Can I run 600ft of 100BaseT?
April 16, 2007 6:59 AM   Subscribe

Can I run ~300ft of ethernet cable from my modem to my router, and then another ~300ft of ethernet cable to a computer, without degrading my connection to the internet?
posted by subpixel to Technology (14 answers total)
You're cutting it close to the limits. If you're using unshielded cable you run the risk of signal interference between devices causing problems.
posted by Blazecock Pileon at 7:12 AM on April 16, 2007

In contrast 100BASE-TX and 1000BASE-T both require a minimum of Category 5 cable and specify a maximum cable length of 100 meters.
So I guess you *might* just get away with it.
posted by snap, crackle and pop at 7:15 AM on April 16, 2007

Should not be a problem. The maximum cable length between any two nodes in a one-repeater 100BaseT network is 310 meters (about 1000 feet). The maximum cable length for CAT 5 patch or crossover cables is 100m (328 feet).
posted by three blind mice at 7:19 AM on April 16, 2007 [1 favorite]

Yeah, thats fine. You get 100 meters (328ft) per run. You just don't want to run it past more than four connections. You currently have two.

If your setup is near 100 meters or more, you should consider breaking up the run to the computer with a switch about halfway through.

Is your modem able to deliver speeds past 10mbps? If not you should set the connection between the modem and the router to 10, not 100.
posted by damn dirty ape at 7:23 AM on April 16, 2007

I ran my connection with 100 feet of cat5 to the router (6 feet to the modem) for many years, with no problem.

Now I'm using about 40' to the router, and my net connection feels a bit snappier, on the order of micro or nanoseconds. So the attentuation difference exists, but is slight.

Unless you absolutely, positively need a low-attenuation signal, you should be fine.
posted by Gordion Knott at 7:27 AM on April 16, 2007

it is within spec ... just make sure that you use cat5 or above ... J
posted by jannw at 7:36 AM on April 16, 2007

You should be fine as long as you are using cat5 or cat5e cable. Cat6 is fine too, but probably not worth the extra cost.

If you don't regularly build cables for a data center (in which case you probably wouldn't be asking this question), either buy pre-made cables, or have a professional put the ends on. Getting the final half-twist exactly right isn't easy, but it may make a difference on such a long run.

If cost isn't a factor, and the total run is well protected, you might consider running single-mode fiber for the entire 600 feet, and moving your router closer to your computers. This will be more expensive, and the cable will be more fragile, but a single mode fiber pair can carry signals up to at least 40 Gbis/sec.
posted by b1tr0t at 7:42 AM on April 16, 2007

Wired Ethernet isn't like wireless: cable losses increase linearly with distance, not with the square of distance as wireless approximately does. It doesn't ramp its speed down little by little to preserve something approaching an acceptable error rate like wireless does, either; a 10/100 device will occasionally decide to work at 10 if the cable is too noisy/lossy to be workable at 100mbps, but this is more of an accidental safety net than an actual design feature.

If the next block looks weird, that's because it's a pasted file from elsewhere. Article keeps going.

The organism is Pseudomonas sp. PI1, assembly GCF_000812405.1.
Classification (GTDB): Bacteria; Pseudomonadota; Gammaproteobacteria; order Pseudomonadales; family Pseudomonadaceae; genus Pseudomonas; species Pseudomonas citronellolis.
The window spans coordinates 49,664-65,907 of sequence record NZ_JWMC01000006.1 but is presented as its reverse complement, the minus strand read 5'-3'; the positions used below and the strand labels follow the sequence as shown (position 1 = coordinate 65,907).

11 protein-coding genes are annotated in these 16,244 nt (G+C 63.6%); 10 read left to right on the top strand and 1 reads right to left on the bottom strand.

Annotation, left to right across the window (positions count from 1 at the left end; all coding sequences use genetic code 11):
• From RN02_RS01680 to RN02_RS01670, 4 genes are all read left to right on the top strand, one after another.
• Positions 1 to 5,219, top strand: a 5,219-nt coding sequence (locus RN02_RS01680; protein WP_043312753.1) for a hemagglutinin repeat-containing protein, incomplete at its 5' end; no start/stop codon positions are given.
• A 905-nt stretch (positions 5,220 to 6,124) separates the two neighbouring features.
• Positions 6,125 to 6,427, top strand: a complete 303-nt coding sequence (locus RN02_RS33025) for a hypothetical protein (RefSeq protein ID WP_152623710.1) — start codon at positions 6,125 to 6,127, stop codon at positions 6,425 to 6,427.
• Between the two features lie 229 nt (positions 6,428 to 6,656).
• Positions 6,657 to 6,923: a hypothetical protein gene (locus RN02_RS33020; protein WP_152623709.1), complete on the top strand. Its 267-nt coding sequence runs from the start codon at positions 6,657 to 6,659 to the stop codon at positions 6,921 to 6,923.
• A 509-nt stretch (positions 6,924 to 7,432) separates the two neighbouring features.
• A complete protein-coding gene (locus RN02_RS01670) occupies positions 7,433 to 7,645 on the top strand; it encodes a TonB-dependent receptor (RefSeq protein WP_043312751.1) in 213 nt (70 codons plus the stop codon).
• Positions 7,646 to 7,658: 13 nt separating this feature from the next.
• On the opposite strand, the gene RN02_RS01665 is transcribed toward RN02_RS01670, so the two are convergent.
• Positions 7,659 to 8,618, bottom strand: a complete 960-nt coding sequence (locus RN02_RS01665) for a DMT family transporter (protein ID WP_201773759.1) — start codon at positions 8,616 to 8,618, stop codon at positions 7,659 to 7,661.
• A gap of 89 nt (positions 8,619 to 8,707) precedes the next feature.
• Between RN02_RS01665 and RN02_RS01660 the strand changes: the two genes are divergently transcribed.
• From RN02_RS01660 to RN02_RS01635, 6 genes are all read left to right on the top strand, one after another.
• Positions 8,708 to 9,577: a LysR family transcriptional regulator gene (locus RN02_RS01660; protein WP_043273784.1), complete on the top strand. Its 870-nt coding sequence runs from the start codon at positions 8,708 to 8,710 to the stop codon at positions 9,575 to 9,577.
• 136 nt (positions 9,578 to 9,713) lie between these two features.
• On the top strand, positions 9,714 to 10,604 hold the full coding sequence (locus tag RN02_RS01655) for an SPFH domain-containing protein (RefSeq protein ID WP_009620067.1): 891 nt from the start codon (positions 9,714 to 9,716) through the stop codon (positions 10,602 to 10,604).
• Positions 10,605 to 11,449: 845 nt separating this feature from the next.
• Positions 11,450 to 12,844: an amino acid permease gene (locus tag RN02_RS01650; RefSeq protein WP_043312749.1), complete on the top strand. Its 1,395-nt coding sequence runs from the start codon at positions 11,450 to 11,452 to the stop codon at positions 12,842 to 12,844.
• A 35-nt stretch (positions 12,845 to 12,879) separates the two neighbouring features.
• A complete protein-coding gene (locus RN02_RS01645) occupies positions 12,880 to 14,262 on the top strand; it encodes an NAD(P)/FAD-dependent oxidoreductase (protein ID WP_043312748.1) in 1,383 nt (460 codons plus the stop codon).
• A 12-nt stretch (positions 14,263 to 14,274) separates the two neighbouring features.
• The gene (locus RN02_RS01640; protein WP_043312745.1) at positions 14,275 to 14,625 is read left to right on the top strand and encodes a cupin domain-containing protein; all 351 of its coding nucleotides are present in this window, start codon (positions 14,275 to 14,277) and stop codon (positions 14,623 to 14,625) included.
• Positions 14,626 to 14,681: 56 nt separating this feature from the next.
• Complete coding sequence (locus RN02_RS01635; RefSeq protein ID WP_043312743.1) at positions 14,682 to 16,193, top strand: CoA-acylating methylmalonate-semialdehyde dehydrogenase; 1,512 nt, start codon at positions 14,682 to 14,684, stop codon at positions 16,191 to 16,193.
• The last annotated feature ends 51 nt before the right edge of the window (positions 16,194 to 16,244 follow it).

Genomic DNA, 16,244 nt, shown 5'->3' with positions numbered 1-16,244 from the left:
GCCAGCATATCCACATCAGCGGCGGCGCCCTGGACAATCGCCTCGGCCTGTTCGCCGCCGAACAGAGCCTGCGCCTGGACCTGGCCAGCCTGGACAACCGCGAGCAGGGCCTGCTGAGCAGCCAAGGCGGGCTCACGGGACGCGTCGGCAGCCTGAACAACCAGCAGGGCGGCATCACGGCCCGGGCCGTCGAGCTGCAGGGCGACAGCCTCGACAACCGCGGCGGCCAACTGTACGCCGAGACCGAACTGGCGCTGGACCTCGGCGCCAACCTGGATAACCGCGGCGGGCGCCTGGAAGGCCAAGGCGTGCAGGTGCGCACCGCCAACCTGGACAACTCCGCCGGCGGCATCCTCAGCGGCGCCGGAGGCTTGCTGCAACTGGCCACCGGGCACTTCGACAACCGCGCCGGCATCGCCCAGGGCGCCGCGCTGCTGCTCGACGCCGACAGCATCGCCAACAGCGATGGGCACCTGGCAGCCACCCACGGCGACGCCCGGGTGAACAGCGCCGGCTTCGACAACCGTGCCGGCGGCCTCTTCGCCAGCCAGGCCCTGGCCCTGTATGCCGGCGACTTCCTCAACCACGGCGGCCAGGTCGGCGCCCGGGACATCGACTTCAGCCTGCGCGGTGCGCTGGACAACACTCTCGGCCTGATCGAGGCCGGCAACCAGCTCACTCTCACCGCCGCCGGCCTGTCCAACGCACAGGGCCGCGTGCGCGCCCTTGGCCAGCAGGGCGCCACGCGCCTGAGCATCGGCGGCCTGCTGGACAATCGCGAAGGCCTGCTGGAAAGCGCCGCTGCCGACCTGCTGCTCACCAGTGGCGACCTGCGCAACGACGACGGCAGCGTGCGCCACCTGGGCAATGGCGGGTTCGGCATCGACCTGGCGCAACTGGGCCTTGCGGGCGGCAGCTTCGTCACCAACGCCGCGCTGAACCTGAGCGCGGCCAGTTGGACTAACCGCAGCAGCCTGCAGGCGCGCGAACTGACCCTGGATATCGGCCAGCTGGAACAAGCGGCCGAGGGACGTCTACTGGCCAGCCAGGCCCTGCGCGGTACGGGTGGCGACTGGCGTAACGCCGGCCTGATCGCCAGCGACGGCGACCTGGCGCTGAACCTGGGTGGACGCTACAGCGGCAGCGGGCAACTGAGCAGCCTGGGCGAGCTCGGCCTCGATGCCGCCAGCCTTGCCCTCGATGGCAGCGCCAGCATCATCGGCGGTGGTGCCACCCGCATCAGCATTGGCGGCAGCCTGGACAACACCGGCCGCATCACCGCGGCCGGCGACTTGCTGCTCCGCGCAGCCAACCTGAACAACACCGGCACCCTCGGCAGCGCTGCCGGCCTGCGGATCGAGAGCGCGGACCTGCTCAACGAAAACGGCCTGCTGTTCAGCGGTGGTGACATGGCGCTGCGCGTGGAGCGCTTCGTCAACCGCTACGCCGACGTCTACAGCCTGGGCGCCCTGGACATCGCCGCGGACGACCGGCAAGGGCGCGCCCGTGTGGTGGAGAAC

If you do drop the link speed to 10mbps, you'll probably find you can easily push 100mbps-capable equipment a fair way past the official cable length spec.

OTOH, if there's more than one computer hanging off your router, and you want them to be able to talk amongst themselves at speed, you'd want a 100mpbs link at least between the router and each computer.

Any modem that won't go faster than 10mpbs will probably only have a 10mpbs Ethernet port on it anyway.

If you're actually thinking about installing 200m of cable in some kind of semi-permanent way - maybe in walls, or in a trench - you should probably spend a few extra bucks and do the whole lot with a single run of fiber, with a 100base-T to 100base-FX converter at each end. Fiber has essentially unlimited bandwidth, and replacing a couple of converters is generally going to be easier than rewiring.
posted by flabdablet at 7:45 AM on April 16, 2007

jinx :-)
posted by flabdablet at 7:45 AM on April 16, 2007

Single-mode fiber is overkill for this kind of distance, BTW; multi-mode should work just fine and is way cheaper to deal with.
posted by flabdablet at 7:50 AM on April 16, 2007

Nth'ing the fact that this is well within spec, and there should be no loss when using CAT5/5E cabling.

Anecdotally, I have run Ethernet at over 600 ft on Cat3 cable (well outside of the spec), but it is not recommended.
posted by stovenator at 8:37 AM on April 16, 2007

Isn't handshake timeouts one limiting factor on cable lengths? If the cable is too long, latency causes handshakes to fail. If you push it too close to the limit, you'll get a higher rate of retries.
posted by Steven C. Den Beste at 9:28 AM on April 16, 2007

Steven, AFAIK the only Ethernet handshake stuff for which cable length is a factor is part of the collision detection mechanism, and if you're using 10/100base-T point-to-point links between switch or router ports (as opposed to hubs) and running full duplex as you should be, there are no collisions to detect.
posted by flabdablet at 9:37 AM on April 16, 2007

The handshake stuff to worry about is negotiating the duplex and speed with 10BaseT/100BaseT. At distance this fails, but can be overcome by explicitly setting the duplex to full and selecting either 10BaseT or 100BaseT on one side or the other (or both, making sure they match). Allowing these to be set to Automatic can result in failures at distances.
posted by stovenator at 9:41 AM on April 16, 2007

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